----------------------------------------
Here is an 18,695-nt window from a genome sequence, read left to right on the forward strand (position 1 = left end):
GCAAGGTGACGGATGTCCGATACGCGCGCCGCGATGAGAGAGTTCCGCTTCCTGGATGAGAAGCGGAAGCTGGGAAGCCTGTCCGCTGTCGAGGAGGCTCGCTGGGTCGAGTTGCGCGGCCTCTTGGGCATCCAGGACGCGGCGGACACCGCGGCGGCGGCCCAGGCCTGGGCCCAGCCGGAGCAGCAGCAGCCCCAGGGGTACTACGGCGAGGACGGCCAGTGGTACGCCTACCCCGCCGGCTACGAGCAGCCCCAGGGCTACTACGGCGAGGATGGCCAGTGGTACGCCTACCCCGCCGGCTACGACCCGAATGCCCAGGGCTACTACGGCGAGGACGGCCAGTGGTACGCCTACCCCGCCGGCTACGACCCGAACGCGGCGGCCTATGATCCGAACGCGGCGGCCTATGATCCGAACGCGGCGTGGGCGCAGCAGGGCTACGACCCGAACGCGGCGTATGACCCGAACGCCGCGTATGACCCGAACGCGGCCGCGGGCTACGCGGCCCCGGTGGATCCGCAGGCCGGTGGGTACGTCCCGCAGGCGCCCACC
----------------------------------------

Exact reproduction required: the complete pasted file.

Here is an 18,695-nt window from a genome sequence, read left to right on the forward strand (position 1 = left end):
GCAAGGTGACGGATGTCCGATACGCGCGCCGCGATGAGAGAGTTCCGCTTCCTGGATGAGAAGCGGAAGCTGGGAAGCCTGTCCGCTGTCGAGGAGGCTCGCTGGGTCGAGTTGCGCGGCCTCTTGGGCATCCAGGACGCGGCGGACACCGCGGCGGCGGCCCAGGCCTGGGCCCAGCCGGAGCAGCAGCAGCCCCAGGGGTACTACGGCGAGGACGGCCAGTGGTACGCCTACCCCGCCGGCTACGAGCAGCCCCAGGGCTACTACGGCGAGGATGGCCAGTGGTACGCCTACCCCGCCGGCTACGACCCGAATGCCCAGGGCTACTACGGCGAGGACGGCCAGTGGTACGCCTACCCCGCCGGCTACGACCCGAACGCGGCGGCCTATGATCCGAACGCGGCGGCCTATGATCCGAACGCGGCGTGGGCGCAGCAGGGCTACGACCCGAACGCGGCGTATGACCCGAACGCCGCGTATGACCCGAACGCGGCCGCGGGCTACGCGGCCCCGGTGGATCCGCAGGCCGGTGGGTACGTCCCGCAGGCGCCCACC